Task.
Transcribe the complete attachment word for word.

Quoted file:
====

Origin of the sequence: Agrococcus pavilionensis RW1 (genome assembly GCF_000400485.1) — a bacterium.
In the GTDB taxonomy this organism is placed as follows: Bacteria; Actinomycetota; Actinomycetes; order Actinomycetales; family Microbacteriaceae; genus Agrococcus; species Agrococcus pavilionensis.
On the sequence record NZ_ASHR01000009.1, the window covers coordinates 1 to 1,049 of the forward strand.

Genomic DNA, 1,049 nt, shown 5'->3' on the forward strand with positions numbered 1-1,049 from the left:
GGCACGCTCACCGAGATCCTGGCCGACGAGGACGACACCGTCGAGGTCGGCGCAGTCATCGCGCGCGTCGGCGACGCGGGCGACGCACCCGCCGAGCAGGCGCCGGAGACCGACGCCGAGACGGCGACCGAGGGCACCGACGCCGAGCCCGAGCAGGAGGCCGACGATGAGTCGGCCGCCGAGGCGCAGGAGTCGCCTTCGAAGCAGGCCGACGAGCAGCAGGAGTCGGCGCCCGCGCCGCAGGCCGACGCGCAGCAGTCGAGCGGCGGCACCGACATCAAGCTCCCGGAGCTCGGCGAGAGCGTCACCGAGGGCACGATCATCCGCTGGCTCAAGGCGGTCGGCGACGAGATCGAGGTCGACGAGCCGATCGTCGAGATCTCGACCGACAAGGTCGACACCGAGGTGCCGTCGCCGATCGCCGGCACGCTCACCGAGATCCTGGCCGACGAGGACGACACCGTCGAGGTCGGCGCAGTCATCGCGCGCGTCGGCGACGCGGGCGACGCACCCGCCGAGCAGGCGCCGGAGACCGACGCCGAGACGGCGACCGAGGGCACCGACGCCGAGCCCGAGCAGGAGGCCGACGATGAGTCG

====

Origin of the sequence: Agrococcus pavilionensis RW1 (genome assembly GCF_000400485.1) — a bacterium.
In the GTDB taxonomy this organism is placed as follows: Bacteria; Actinomycetota; Actinomycetes; order Actinomycetales; family Microbacteriaceae; genus Agrococcus; species Agrococcus pavilionensis.
On the sequence record NZ_ASHR01000009.1, the window covers coordinates 1 to 1,049 of the forward strand.

Genomic DNA, 1,049 nt, shown 5'->3' on the forward strand with positions numbered 1-1,049 from the left:
GGCACGCTCACCGAGATCCTGGCCGACGAGGACGACACCGTCGAGGTCGGCGCAGTCATCGCGCGCGTCGGCGACGCGGGCGACGCACCCGCCGAGCAGGCGCCGGAGACCGACGCCGAGACGGCGACCGAGGGCACCGACGCCGAGCCCGAGCAGGAGGCCGACGATGAGTCGGCCGCCGAGGCGCAGGAGTCGCCTTCGAAGCAGGCCGACGAGCAGCAGGAGTCGGCGCCCGCGCCGCAGGCCGACGCGCAGCAGTCGAGCGGCGGCACCGACATCAAGCTCCCGGAGCTCGGCGAGAGCGTCACCGAGGGCACGATCATCCGCTGGCTCAAGGCGGTCGGCGACGAGATCGAGGTCGACGAGCCGATCGTCGAGATCTCGACCGACAAGGTCGACACCGAGGTGCCGTCGCCGATCGCCGGCACGCTCACCGAGATCCTGGCCGACGAGGACGACACCGTCGAGGTCGGCGCAGTCATCGCGCGCGTCGGCGACGCGGGCGACGCACCCGCCGAGCAGGCGCCGGAGACCGACGCCGAGACGGCGACCGAGGGCACCGACGCCGAGCCCGAGCAGGAGGCCGACGATGAGTCG